Edinburgh, Fife & East Scotland

Scottish jazz musician Joe Temperley dies

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Media captionJoe Temperley played in the Duke Ellington Band

The great Scottish jazz musician Joe Temperley has died at the age of 86.

One of the most respected jazz saxophonists in the world, Temperley, from Lochgelly in Fife, passed away on Wednesday.

He left Scotland for London in the 1950s and played in Humphrey Lyttelton's band before moving to North America in the 1960s.

Temperley, who started playing the sax when he was 14, took the baritone chair in the Duke Ellington Orchestra.

In recent years he had been a long-serving member of the Jazz at Lincoln Center Orchestra, under Wynton Marsalis.

He visited the Edinburgh Jazz and Blues Festival in 2009.

Speaking to BBC Scotland during that visit, he said: "I practise all the time.

"It is all about how you discipline yourself, it's constant practice. If you haven't practised for one day you know it, if you haven't practised for two days some people notice it and if you haven't practised for three days everybody knows it."

About working past retirement age, he said: "As long as I can do it, I will do it. As Duke Ellington said: 'Retire, to do what?'.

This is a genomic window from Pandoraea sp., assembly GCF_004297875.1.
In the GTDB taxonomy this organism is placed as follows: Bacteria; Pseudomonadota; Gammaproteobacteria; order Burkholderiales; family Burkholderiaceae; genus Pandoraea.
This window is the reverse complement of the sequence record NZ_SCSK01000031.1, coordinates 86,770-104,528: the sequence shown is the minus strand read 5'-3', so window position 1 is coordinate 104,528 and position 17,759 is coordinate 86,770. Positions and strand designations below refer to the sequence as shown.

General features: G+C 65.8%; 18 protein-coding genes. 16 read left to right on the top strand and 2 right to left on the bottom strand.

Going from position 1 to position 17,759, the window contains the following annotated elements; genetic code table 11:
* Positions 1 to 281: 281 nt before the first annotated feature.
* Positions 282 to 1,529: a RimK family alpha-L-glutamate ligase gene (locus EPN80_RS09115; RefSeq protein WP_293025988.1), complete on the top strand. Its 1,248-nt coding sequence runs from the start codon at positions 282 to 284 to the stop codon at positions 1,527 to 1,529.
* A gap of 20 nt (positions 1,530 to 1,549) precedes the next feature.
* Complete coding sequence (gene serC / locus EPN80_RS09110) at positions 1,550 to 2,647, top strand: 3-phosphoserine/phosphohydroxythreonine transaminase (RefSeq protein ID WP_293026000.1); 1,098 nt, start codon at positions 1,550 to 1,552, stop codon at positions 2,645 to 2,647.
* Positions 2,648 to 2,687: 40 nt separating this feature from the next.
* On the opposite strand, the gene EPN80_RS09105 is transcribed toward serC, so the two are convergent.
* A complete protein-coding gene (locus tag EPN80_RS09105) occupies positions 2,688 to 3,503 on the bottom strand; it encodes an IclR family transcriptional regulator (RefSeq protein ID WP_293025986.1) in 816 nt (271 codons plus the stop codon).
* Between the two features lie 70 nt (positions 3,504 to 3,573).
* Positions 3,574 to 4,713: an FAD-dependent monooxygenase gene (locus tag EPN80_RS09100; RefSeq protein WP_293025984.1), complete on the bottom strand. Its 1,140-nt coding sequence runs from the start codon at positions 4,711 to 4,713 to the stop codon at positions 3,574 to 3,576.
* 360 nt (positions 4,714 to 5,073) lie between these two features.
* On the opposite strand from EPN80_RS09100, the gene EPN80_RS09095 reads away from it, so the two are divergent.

"I'm living my dream. It is hard work on stage but people see the good times and don't take into consideration that you get exhausted, it is the adrenaline on stage which keeps me going."

In 2009, as New Orleans recovered from the impact of Hurricane Gustav, Temperley said: "Jazz means a lot of different things. Two months ago I was in New Orleans and saw the devastation there and the will of the people and how they are overcoming it.

"Jazz is life."

Roger Spence, Edinburgh Jazz and Blues Festival producer, said: "No other Scottish Jazz musician has gained such worldwide popularity as Joe Temperley.

"He is the giant of Scottish Jazz to date. And for good reason. His wonderful sound on the baritone saxophone, and the way he married gruff New York attitude with Scottish romance, created a unique voice in the jazz world.

"And all the time he was gracing the concert halls and top jazz clubs around the world, he was keeping in touch with all the comings and goings in Lochgelly and Cowdenbeath.

"A big man with a big sense of humour."

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